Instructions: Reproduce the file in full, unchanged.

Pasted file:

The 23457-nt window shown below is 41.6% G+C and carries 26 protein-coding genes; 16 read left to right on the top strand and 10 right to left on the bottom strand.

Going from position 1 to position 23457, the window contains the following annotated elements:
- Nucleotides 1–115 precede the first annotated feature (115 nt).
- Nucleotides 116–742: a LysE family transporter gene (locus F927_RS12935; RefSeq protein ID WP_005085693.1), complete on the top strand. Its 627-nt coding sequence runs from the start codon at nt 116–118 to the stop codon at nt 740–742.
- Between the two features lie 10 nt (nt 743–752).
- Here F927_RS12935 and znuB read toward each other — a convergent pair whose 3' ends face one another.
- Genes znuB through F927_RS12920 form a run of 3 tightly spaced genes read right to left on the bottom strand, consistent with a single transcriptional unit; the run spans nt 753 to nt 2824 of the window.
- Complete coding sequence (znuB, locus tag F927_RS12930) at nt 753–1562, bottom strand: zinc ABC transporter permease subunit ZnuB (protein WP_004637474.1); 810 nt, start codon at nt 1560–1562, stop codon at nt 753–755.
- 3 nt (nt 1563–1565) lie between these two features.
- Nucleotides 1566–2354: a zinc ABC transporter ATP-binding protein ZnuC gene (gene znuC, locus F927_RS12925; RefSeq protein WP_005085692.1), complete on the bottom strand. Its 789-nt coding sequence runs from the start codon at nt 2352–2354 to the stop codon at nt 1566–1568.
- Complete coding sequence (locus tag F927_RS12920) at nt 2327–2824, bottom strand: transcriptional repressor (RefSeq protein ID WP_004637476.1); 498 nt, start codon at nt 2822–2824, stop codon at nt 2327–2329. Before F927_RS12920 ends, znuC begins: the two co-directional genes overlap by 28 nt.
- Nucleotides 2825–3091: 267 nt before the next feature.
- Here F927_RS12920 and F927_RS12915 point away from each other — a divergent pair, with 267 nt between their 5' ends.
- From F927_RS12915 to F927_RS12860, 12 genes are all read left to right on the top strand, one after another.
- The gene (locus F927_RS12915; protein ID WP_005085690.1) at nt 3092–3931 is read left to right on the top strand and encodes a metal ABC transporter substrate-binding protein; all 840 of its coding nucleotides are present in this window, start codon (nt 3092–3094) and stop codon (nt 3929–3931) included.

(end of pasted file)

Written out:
The 23457-nt window shown below is 41.6% G+C and carries 26 protein-coding genes; 16 read left to right on the top strand and 10 right to left on the bottom strand.

Going from position 1 to position 23457, the window contains the following annotated elements:
- Nucleotides 1–115 precede the first annotated feature (115 nt).
- Nucleotides 116–742: a LysE family transporter gene (locus F927_RS12935; RefSeq protein ID WP_005085693.1), complete on the top strand. Its 627-nt coding sequence runs from the start codon at nt 116–118 to the stop codon at nt 740–742.
- Between the two features lie 10 nt (nt 743–752).
- Here F927_RS12935 and znuB read toward each other — a convergent pair whose 3' ends face one another.
- Genes znuB through F927_RS12920 form a run of 3 tightly spaced genes read right to left on the bottom strand, consistent with a single transcriptional unit; the run spans nt 753 to nt 2824 of the window.
- Complete coding sequence (znuB, locus tag F927_RS12930) at nt 753–1562, bottom strand: zinc ABC transporter permease subunit ZnuB (protein WP_004637474.1); 810 nt, start codon at nt 1560–1562, stop codon at nt 753–755.
- 3 nt (nt 1563–1565) lie between these two features.
- Nucleotides 1566–2354: a zinc ABC transporter ATP-binding protein ZnuC gene (gene znuC, locus F927_RS12925; RefSeq protein WP_005085692.1), complete on the bottom strand. Its 789-nt coding sequence runs from the start codon at nt 2352–2354 to the stop codon at nt 1566–1568.
- Complete coding sequence (locus tag F927_RS12920) at nt 2327–2824, bottom strand: transcriptional repressor (RefSeq protein ID WP_004637476.1); 498 nt, start codon at nt 2822–2824, stop codon at nt 2327–2329. Before F927_RS12920 ends, znuC begins: the two co-directional genes overlap by 28 nt.
- Nucleotides 2825–3091: 267 nt before the next feature.
- Here F927_RS12920 and F927_RS12915 point away from each other — a divergent pair, with 267 nt between their 5' ends.
- From F927_RS12915 to F927_RS12860, 12 genes are all read left to right on the top strand, one after another.
- The gene (locus F927_RS12915; protein ID WP_005085690.1) at nt 3092–3931 is read left to right on the top strand and encodes a metal ABC transporter substrate-binding protein; all 840 of its coding nucleotides are present in this window, start codon (nt 3092–3094) and stop codon (nt 3929–3931) included.